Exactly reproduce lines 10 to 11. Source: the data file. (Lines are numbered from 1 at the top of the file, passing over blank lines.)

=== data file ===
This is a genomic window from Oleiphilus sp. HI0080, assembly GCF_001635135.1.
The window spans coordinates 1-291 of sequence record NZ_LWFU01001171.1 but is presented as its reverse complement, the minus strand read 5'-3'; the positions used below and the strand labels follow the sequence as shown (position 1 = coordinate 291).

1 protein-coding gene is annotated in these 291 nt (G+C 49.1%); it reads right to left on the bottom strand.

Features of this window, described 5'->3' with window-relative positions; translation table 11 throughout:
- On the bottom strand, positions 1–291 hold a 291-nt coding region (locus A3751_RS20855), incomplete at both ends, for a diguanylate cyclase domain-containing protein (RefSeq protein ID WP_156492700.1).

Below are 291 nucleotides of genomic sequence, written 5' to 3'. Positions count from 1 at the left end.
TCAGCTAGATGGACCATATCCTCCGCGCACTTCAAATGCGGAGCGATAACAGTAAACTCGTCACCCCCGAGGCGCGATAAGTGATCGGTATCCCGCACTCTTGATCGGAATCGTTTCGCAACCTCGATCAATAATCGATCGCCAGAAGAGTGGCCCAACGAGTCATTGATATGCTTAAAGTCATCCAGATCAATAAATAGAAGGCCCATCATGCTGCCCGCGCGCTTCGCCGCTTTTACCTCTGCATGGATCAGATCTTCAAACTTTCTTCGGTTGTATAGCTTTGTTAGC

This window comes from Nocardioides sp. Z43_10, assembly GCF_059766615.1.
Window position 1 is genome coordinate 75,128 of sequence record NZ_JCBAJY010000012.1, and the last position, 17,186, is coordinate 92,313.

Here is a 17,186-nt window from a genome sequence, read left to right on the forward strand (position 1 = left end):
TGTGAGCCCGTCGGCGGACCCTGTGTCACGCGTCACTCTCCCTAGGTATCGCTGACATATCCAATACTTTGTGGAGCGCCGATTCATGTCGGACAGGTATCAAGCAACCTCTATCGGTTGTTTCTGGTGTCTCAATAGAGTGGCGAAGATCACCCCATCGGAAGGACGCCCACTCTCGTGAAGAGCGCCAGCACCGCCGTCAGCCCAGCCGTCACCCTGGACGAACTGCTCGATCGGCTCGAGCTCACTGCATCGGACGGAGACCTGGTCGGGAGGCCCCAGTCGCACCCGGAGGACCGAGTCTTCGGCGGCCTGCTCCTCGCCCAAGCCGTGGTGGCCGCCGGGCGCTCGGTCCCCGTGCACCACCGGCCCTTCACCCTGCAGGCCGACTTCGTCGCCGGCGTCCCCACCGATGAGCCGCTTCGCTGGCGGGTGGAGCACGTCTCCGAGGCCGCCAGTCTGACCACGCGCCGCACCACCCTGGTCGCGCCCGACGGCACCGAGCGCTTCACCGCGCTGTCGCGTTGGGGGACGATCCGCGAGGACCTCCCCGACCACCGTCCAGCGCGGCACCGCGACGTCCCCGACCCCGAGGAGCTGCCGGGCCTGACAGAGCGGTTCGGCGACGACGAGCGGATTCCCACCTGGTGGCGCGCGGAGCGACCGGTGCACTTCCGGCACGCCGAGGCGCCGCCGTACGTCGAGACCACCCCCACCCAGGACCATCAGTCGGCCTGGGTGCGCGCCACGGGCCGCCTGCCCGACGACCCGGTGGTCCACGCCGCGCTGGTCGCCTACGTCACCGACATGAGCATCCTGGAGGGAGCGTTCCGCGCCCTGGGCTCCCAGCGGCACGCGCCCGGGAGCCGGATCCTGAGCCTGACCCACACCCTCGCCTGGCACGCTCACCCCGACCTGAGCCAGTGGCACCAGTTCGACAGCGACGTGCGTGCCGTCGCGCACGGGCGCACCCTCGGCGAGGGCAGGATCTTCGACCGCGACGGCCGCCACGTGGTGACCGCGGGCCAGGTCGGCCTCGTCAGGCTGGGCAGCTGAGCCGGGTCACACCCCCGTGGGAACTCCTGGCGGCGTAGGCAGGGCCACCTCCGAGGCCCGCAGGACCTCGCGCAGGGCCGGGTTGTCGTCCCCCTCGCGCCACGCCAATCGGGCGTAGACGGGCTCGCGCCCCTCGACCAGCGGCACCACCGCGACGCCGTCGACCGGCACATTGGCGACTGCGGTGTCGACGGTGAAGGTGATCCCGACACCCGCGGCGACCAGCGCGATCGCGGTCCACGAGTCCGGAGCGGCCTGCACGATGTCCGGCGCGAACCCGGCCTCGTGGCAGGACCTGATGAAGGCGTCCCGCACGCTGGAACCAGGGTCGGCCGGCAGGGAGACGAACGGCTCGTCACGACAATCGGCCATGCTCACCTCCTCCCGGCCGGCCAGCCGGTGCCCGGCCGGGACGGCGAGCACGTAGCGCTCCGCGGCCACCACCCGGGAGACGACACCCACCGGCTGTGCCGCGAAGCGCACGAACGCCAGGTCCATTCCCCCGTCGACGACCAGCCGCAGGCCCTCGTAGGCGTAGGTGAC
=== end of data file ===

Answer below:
Here is a 17,186-nt window from a genome sequence, read left to right on the forward strand (position 1 = left end):
TGTGAGCCCGTCGGCGGACCCTGTGTCACGCGTCACTCTCCCTAGGTATCGCTGACATATCCAATACTTTGTGGAGCGCCGATTCATGTCGGACAGGTATCAAGCAACCTCTATCGGTTGTTTCTGGTGTCTCAATAGAGTGGCGAAGATCACCCCATCGGAAGGACGCCCACTCTCGTGAAGAGCGCCAGCACCGCCGTCAGCCCAGCCGTCACCCTGGACGAACTGCTCGATCGGCTCGAGCTCACTGCATCGGACGGAGACCTGGTCGGGAGGCCCCAGTCGCACCCGGAGGACCGAGTCTTCGGCGGCCTGCTCCTCGCCCAAGCCGTGGTGGCCGCCGGGCGCTCGGTCCCCGTGCACCACCGGCCCTTCACCCTGCAGGCCGACTTCGTCGCCGGCGTCCCCACCGATGAGCCGCTTCGCTGGCGGGTGGAGCACGTCTCCGAGGCCGCCAGTCTGACCACGCGCCGCACCACCCTGGTCGCGCCCGACGGCACCGAGCGCTTCACCGCGCTGTCGCGTTGGGGGACGATCCGCGAGGACCTCCCCGACCACCGTCCAGCGCGGCACCGCGACGTCCCCGACCCCGAGGAGCTGCCGGGCCTGACAGAGCGGTTCGGCGACGACGAGCGGATTCCCACCTGGTGGCGCGCGGAGCGACCGGTGCACTTCCGGCACGCCGAGGCGCCGCCGTACGTCGAGACCACCCCCACCCAGGACCATCAGTCGGCCTGGGTGCGCGCCACGGGCCGCCTGCCCGACGACCCGGTGGTCCACGCCGCGCTGGTCGCCTACGTCACCGACATGAGCATCCTGGAGGGAGCGTTCCGCGCCCTGGGCTCCCAGCGGCACGCGCCCGGGAGCCGGATCCTGAGCCTGACCCACACCCTCGCCTGGCACGCTCACCCCGACCTGAGCCAGTGGCACCAGTTCGACAGCGACGTGCGTGCCGTCGCGCACGGGCGCACCCTCGGCGAGGGCAGGATCTTCGACCGCGACGGCCGCCACGTGGTGACCGCGGGCCAGGTCGGCCTCGTCAGGCTGGGCAGCTGAGCCGGGTCACACCCCCGTGGGAACTCCTGGCGGCGTAGGCAGGGCCACCTCCGAGGCCCGCAGGACCTCGCGCAGGGCCGGGTTGTCGTCCCCCTCGCGCCACGCCAATCGGGCGTAGACGGGCTCGCGCCCCTCGACCAGCGGCACCACCGCGACGCCGTCGACCGGCACATTGGCGACTGCGGTGTCGACGGTGAAGGTGATCCCGACACCCGCGGCGACCAGCGCGATCGCGGTCCACGAGTCCGGAGCGGCCTGCACGATGTCCGGCGCGAACCCGGCCTCGTGGCAGGACCTGATGAAGGCGTCCCGCACGCTGGAACCAGGGTCGGCCGGCAGGGAGACGAACGGCTCGTCACGACAATCGGCCATGCTCACCTCCTCCCGGCCGGCCAGCCGGTGCCCGGCCGGGACGGCGAGCACGTAGCGCTCCGCGGCCACCACCCGGGAGACGACACCCACCGGCTGTGCCGCGAAGCGCACGAACGCCAGGTCCATTCCCCCGTCGACGACCAGCCGCAGGCCCTCGTAGGCGTAGGTGAC